Foyle’s War is a highly rated, recent British murder-mystery television series set in London and the south coast of England during and after the Second World War. The 8 seasons (28 episodes) weave together actual events of the war and the challenges of the home front with fictional murders and crimes. The titular character, Detective Chief Superintendent Christopher Foyle (Michael Kitchen), fails to transfer into the military in 1939 and is assigned to Hastings, where he remains for nearly the entirety of the war.
The son of a policeman, Foyle fought in the trenches in the First World War, and although he never talks about the details, it is clear that this was a defining moment in his life: witnessing the taking of human life and the general suffering that people go through. In his detective work, Foyle fights for justice against those taking advantage of tragic situations for personal gain at the expense of those suffering. What the series makes clear is that as a detective, and indeed as a man, Foyle has integrity. Above all, he is principled and honest, and his work as a detective gets to the truth of what actually happened. He is not satisfied with any solution or even any probable solution, but only the solution.
In the Catechism of the Catholic Church, integrity is linked with issues concerning life (chastity, virginity, human embryos, etc.) and with not causing scandal. Foyle’s character exemplifies these values. In one episode, he notes that two lives were lost when a pregnant woman was accidentally killed. In another, when a women he had once loved before the war tries to run away from her own unhappy marriage and marry Foyle, Foyle explains that he cannot marry her because his wife Rosalind’s death changed nothing; marrying Rosalind changed everything. While as a widower Foyle may be able to remarry, he understands fully what the bond of marriage means and is unwilling to commit adultery by taking another man’s wife.
Foyle’s War also offers commentary against scandal and hypocrisy. Scandal, “an attitude or behavior which leads another to do evil” (CCC 2284), involves the destruction of integrity. Like the Scribes and the Pharisees criticized by Jesus because they profess one thing but do another, so do officials and civilians in Foyle’s War publicly support their country and the war, yet undermine it with their concern for private profit and individual welfare. Foyle regularly fights against the scandals of corruption, bribery, war-profiteering, spying, and British and American military cover ups, all of which surround a home front littered with bodies from air raids, accidents, and individuals trying to profit from the misery. His integrity leads him to challenge the upper echelons of the police and the various military structures without concern for his job. Indeed, much like St. Thomas More, Foyle will even resign when the necessities of the war effort require the subversion of justice and truth (spoiler alert: Foyle later agrees to resume his duties, so the show continues).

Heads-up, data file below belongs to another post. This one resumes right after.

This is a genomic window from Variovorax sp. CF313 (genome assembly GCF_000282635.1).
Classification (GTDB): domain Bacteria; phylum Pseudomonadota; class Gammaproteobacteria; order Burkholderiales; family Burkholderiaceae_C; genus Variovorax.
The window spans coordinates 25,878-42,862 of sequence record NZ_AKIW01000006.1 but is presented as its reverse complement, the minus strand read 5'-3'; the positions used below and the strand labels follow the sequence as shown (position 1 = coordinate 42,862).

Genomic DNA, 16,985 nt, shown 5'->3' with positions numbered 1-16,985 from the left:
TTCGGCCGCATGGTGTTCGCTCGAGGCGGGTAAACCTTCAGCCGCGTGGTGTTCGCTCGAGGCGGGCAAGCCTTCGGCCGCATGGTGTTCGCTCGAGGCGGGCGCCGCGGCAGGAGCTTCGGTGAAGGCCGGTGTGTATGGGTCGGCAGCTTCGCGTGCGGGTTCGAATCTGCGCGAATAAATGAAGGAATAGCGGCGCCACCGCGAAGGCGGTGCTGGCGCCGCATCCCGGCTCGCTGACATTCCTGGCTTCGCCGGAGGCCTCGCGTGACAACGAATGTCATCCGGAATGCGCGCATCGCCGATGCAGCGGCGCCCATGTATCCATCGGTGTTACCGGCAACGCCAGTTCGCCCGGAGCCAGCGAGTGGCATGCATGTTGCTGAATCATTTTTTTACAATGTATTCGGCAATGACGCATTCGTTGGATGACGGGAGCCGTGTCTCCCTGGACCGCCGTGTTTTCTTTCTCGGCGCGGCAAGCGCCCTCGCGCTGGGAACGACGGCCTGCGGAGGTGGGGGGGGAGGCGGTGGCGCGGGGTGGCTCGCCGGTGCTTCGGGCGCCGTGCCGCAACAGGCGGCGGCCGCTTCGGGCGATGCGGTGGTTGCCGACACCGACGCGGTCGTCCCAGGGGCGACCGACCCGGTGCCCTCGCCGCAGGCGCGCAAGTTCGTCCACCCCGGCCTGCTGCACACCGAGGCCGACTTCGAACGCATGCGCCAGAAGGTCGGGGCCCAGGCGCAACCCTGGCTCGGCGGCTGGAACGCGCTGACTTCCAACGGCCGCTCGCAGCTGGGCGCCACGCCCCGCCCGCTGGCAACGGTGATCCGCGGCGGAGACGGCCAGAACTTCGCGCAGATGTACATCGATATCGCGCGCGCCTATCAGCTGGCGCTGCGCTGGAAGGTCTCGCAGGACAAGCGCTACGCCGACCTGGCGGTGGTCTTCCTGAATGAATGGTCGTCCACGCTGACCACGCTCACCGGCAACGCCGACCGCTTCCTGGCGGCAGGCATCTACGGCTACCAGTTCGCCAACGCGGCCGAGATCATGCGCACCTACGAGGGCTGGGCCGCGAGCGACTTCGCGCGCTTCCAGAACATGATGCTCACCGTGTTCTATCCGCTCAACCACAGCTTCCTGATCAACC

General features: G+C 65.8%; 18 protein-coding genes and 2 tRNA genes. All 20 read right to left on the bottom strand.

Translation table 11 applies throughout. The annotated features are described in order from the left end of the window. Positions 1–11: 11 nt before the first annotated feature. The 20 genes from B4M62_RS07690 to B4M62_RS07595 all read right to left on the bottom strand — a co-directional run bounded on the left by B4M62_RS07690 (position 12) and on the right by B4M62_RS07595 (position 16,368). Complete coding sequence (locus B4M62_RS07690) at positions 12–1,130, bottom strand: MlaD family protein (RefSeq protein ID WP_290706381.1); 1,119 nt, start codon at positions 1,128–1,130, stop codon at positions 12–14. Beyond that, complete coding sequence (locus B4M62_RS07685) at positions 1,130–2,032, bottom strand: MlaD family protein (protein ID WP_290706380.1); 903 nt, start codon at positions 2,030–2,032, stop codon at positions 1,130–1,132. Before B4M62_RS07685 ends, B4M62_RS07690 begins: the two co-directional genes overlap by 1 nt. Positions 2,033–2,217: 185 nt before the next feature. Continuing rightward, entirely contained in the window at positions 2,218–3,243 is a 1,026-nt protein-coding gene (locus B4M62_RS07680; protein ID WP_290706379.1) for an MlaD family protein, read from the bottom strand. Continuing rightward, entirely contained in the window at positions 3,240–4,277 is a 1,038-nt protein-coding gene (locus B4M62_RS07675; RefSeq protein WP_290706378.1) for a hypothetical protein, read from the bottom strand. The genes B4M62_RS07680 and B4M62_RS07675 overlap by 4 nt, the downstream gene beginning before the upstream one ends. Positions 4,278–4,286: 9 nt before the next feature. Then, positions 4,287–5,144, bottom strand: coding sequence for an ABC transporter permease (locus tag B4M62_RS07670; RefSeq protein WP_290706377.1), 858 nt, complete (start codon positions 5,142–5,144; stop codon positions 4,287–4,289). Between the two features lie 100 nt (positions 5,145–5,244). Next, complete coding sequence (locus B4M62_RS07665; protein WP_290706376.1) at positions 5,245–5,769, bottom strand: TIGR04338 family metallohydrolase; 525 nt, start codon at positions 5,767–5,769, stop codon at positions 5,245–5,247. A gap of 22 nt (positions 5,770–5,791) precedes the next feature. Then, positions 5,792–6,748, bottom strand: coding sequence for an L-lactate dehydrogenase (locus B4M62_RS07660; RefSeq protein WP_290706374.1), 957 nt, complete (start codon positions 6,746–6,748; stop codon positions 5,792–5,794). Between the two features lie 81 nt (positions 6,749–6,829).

Foyle shows us that integrity involves the whole person and is not merely limited to his professional life. Foyle lives a simple personal life, content with fishing, friendship, and an occasional glass of whiskey. Since he is genuine, he can also see the real character of others and will often assist those caught up in bad situations.
Indeed it is Foyle’s integrity and the value he puts on justice, even if it shakes up power structures, which encourage his senior officers to call him out of retirement. In the early days of the Cold War, they recruit him into MI5. The shift from police work to MI5 duties in the last two seasons does not compromise Foyle’s integrity, however. No longer bound by the normal legal limits imposed upon detectives (e.g., search warrants), Foyle is freer in his methods. But even with this freedom, Foyle maintains his integrity.
St. Thomas More, model of integrity and virtue in public and private life, pray for us.
Image: Royal Air Force, Air Defence is Home Defence